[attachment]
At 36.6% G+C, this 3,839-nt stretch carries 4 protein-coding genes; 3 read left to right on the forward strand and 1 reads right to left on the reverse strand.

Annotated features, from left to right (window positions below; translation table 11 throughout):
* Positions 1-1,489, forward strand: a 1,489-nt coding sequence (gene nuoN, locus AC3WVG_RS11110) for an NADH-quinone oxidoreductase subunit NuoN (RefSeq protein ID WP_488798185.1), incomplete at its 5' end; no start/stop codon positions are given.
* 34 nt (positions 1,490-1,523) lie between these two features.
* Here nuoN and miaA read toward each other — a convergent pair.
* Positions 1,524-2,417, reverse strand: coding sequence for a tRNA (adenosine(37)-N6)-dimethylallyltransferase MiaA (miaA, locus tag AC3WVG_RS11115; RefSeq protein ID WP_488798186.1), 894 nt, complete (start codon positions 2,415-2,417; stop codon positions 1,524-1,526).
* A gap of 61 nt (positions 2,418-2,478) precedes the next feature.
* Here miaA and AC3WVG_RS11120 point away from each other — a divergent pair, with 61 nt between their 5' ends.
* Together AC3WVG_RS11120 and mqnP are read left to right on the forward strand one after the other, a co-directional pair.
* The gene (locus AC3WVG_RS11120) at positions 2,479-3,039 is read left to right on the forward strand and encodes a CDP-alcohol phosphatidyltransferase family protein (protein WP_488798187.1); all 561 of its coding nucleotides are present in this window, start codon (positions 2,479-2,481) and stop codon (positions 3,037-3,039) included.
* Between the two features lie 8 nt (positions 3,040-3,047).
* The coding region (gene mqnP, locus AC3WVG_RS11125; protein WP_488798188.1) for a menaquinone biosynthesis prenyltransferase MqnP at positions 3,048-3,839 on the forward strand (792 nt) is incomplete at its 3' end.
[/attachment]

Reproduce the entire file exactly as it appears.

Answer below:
At 36.6% G+C, this 3,839-nt stretch carries 4 protein-coding genes; 3 read left to right on the forward strand and 1 reads right to left on the reverse strand.

Annotated features, from left to right (window positions below; translation table 11 throughout):
* Positions 1-1,489, forward strand: a 1,489-nt coding sequence (gene nuoN, locus AC3WVG_RS11110) for an NADH-quinone oxidoreductase subunit NuoN (RefSeq protein ID WP_488798185.1), incomplete at its 5' end; no start/stop codon positions are given.
* 34 nt (positions 1,490-1,523) lie between these two features.
* Here nuoN and miaA read toward each other — a convergent pair.
* Positions 1,524-2,417, reverse strand: coding sequence for a tRNA (adenosine(37)-N6)-dimethylallyltransferase MiaA (miaA, locus tag AC3WVG_RS11115; RefSeq protein ID WP_488798186.1), 894 nt, complete (start codon positions 2,415-2,417; stop codon positions 1,524-1,526).
* A gap of 61 nt (positions 2,418-2,478) precedes the next feature.
* Here miaA and AC3WVG_RS11120 point away from each other — a divergent pair, with 61 nt between their 5' ends.
* Together AC3WVG_RS11120 and mqnP are read left to right on the forward strand one after the other, a co-directional pair.
* The gene (locus AC3WVG_RS11120) at positions 2,479-3,039 is read left to right on the forward strand and encodes a CDP-alcohol phosphatidyltransferase family protein (protein WP_488798187.1); all 561 of its coding nucleotides are present in this window, start codon (positions 2,479-2,481) and stop codon (positions 3,037-3,039) included.
* Between the two features lie 8 nt (positions 3,040-3,047).
* The coding region (gene mqnP, locus AC3WVG_RS11125; protein WP_488798188.1) for a menaquinone biosynthesis prenyltransferase MqnP at positions 3,048-3,839 on the forward strand (792 nt) is incomplete at its 3' end.